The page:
Notice that the brown area is outside the scope of the texturing mapping area.

Back to 3D Studio Max now, open the "Material Editor" and select the "House" Material. Click on the Sub-Material "Front", this should open up the properties panel of the material, click on the box next to "Diffuse", select "Bitmap" and then locate the image of the front wall (You downloaded this). The texture should be already applied now to the front wall of the house, click on the "View in Viewport" button () in the "Material Editor"to be able to view what you have just done in the view port.

Our first wall is done! And come on, it looks cool. You can repeat the process for the rest of the walls of the house, here is a small reminder:

  1. Select the "Select Mesh" entry from they "Modifier List" in the "Modify Tab". Select the polygons "by Material" enter the ID number of the material used, e.g. "2" for the "back" wall.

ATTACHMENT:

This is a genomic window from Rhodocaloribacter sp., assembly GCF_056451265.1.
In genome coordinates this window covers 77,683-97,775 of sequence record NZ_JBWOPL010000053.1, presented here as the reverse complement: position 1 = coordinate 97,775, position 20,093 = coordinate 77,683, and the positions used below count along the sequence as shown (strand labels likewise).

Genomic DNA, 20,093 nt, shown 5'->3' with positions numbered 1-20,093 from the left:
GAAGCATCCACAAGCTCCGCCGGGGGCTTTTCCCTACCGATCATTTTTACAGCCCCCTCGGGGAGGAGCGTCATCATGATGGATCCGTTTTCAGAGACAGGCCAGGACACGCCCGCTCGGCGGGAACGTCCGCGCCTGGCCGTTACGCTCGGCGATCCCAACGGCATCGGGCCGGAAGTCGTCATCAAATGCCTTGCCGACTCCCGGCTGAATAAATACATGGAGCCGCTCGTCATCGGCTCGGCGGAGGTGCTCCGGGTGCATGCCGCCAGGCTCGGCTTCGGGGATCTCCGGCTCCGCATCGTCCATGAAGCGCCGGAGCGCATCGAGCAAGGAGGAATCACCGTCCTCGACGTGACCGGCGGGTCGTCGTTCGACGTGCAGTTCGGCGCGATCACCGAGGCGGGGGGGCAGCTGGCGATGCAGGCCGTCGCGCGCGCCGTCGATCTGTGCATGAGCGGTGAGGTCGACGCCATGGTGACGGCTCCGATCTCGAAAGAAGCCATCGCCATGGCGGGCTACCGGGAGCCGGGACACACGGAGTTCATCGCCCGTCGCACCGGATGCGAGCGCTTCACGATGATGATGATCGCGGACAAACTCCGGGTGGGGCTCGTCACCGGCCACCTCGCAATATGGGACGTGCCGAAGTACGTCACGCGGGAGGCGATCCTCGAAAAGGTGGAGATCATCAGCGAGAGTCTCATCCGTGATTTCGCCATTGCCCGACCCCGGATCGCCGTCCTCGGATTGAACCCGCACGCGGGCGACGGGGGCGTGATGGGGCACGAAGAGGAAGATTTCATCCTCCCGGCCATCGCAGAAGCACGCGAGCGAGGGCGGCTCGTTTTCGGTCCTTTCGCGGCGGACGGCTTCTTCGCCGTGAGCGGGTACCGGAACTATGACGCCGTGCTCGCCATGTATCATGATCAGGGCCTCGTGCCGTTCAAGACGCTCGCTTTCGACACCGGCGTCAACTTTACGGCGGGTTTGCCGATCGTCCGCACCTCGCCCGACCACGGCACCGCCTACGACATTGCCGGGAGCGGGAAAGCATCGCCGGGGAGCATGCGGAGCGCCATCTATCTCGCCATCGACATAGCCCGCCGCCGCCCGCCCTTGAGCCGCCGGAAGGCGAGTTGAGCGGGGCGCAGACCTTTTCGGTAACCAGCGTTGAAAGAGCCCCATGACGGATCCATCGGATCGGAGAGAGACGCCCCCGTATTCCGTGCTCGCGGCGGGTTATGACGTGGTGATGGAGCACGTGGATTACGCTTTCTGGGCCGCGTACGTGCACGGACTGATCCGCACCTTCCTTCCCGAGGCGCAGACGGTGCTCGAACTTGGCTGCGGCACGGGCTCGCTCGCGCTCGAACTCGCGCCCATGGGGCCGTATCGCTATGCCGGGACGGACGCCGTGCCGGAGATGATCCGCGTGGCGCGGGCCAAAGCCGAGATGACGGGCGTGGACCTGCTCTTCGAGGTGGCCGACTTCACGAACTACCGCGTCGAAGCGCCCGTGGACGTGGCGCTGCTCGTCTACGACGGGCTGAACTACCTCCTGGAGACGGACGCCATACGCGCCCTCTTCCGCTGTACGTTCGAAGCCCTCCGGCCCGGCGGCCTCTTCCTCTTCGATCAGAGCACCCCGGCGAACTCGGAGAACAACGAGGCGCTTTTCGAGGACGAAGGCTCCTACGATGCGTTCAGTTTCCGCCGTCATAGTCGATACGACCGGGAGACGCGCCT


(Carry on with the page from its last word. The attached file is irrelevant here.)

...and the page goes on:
2. Select the "UVW Map" entry from the "Modifier List", align the projector to selected polygons, resize the projector map by fitting it to the selected polygons, and finally make sure that the project map size is a perfect square in dimensions.
  3. Select the "Unwrap Map" entry from the "Modifier List", click on "Edit" to open the "Edit UVWs Window".
  4. Take the screenshot of this and edit it using an external image editing software, draw the texture on it.
  5. Open the "Material Editor", select material ID for the texture, and locate the texture that you have for it.

The files for these textures have been included in the file that you have downloaded at the beginning of this tutorial. I made a texture for the chimney as well, you can unhide it from the Display Tab and then apply the material to it the same way you did to the walls.

Once you're done, unhide all the objects and you should get a similar scene to the one displayed below.